Opinion: Why the New GP is MINI’s First real JCW Product

There is little question the original JCW GP is a special car — an incredibly special car. It was thrown together at break-neck speed with off-the-shelf parts and yet it’s one of the most satisfying cars I’ve ever driven at any price. Sure, MINI had some trouble selling all of them at the time, as they have with the GP2, but since then it’s become a classic with ever-slowing depreciation. That original MINI JCW GP will surely be a classic.

In contrast, the new GP is a much more serious car. Road testing and development took place primarily at the Nurburgring, led primarily by a MINI race car driver. Instead of a few months, the second generation JCW GP was two years in the making. In those two years, MINI JCW fitted an entirely new, bespoke suspension. MINI spec’d unique tires and a specially-matched six-pot braking system that was designed to stop cars almost 1,000 lbs heavier. The result was nothing short of phenomenal. Whether on the track or on the road, the 2013 JCW GP is astonishing in its ability to change direction, stop, and go. Yet it’s not just the quickness of the new GP that exhilarates. It’s the car’s feedback at every touch-point.

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There’s much more to the GP than simply an upgrade to the existing MINI JCW Hardtop. Unlike the first GP, or any JCW product for that matter, this is a rethink of every aspect of the car, save drivetrain. We’ll get to that in a second, but first let’s talk about why the GP is so impressive and quite possibly, a peak into JCW’s future.

Aside from the engine, the rest of the new GP is more singularly focused than even BMW M cars. Simply put, the suspension and tire set-up is more serious than anything outside of an M3 GTS or CRT. The brakes are derived from the BMW 135i and thus quite over-specced for a 2,700 MINI. “Stopping power” doesn’t begin to describe the result. That braking capability means you can drive the car deeper into a corner and even trail brake if that’s your style. Yet for all their capability, the GP’s brakes aren’t grabby or difficult put to good use in everyday driving.

Then there’s the GP’s aero. Some of it is sexy, some not. The rear wing is smaller than the previous GP because, surprisingly, smaller actually works better at reducing lift. Yet the rear spoiler is only part of the equation. There are the plastic bits under the front of the car that will go unseen by most owners. Yet those under panels are almost as important as the wing, because they reduce lift in the front of the car, where it’s needed most.

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Inside, the GP is a mixture of off-the-shelf JCW components and bespoke touches. Most obvious, the rear seat has been removed in an effort to reduce weight. Yet for all its red JCW fanfare, the interior package works very well. From the red seat belts to the leather dash, to the Recaro seats — once you take a seat in the GP’s cockpit, you know you’re not in your average dealer-spec MINI Hardtop. With the sound-deadening material removed, the GP’s cockpit is a very visceral place to be when the car is in motion. You hear and feel everything the car is doing — from the burbling growl of the engine to the seemingly endless grip of those exclusive Kumho tires.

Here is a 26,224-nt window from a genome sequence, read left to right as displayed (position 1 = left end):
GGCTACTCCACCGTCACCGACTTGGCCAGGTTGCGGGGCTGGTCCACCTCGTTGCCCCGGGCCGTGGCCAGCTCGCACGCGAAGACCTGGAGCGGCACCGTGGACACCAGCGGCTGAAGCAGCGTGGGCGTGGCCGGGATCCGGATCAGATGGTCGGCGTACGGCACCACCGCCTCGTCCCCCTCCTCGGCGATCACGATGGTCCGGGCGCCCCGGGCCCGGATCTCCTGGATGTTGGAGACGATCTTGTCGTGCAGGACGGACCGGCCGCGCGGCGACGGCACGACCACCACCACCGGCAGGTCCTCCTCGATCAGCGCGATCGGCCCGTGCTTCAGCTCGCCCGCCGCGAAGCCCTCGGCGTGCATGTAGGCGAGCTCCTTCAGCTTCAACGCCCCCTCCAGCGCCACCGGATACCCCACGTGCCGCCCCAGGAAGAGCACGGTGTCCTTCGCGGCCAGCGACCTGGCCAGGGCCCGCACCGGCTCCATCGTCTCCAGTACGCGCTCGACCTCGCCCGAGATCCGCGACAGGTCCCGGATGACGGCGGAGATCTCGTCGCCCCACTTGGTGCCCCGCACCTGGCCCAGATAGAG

All the on-paper specs and laundry list of components don’t do this car’s driving experience justice. Some people, most who whom haven’t even driven the GP, have dismissed it as “not enough” of an improvement over the standard JCW Hardtop. We couldn’t disagree more, and we’re not alone in the world of the automotive press in holding the GP in high regard. Most of the GP’s detractors talk about horsepower, as though 300 hp in a FWD car is an automatic performance formula. While we disagree about horsepower as a magic bullet, let’s talk about the GP’s engine.

If there’s any dissapoitnent with the new GP it’s found under the hood. The 1.6L JCW power plant found in the GOP is unchanged here in the US. In European GPs, some subtle tuning created a bit more power, but not much. Why did MINI invest so heavily into every other aspect of the car except the one that creates the go? In a word: budget. MINI only had so many dollars to spend in developing the new GP. Given all the things they could have done, MINI chose to focus on aerodynamics, braking and suspsension instead of blowing the whole budget on squeezing 50 reliable horsepower out of a dead-end engine program. Minus the other improvements made to the GP instead, MINI would have ended up with a slower, less compelling car in the end. The Prince engine was always a stop-gap measure for MINI until they figured out what to do long-term (starting with the F56). Now that they have that decision in place (a 2.0L four cylinder JCW sounds good doesn’t it?) they’ll be able to create future JCW cars with an engine strategy in mind from the beginning.

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If we think about the GP in that context, outside of the engine MINI and JCW significantly upgraded every other performance component on the car, all while further setting the car apart visually. While the specific graphics on the GP definitely aren’t for everyone (they aren’t for us), for anyone who’s driven the car in anger, the results speak for themselves. It is without question the fastest and most rewarding MINI created to date. And in my mind, this is the first real product MINI has created that lives up to the JCW name.

This car more than any before it should give us all hope for the JCW brand’s future. If the rumors we’ve heard are true regarding the 2015 JCW, we should all expect very good things. The R56-based JCW GP is an early look at that. Especially when you add the potential of a 2.0L, turbocharged engine to the equation.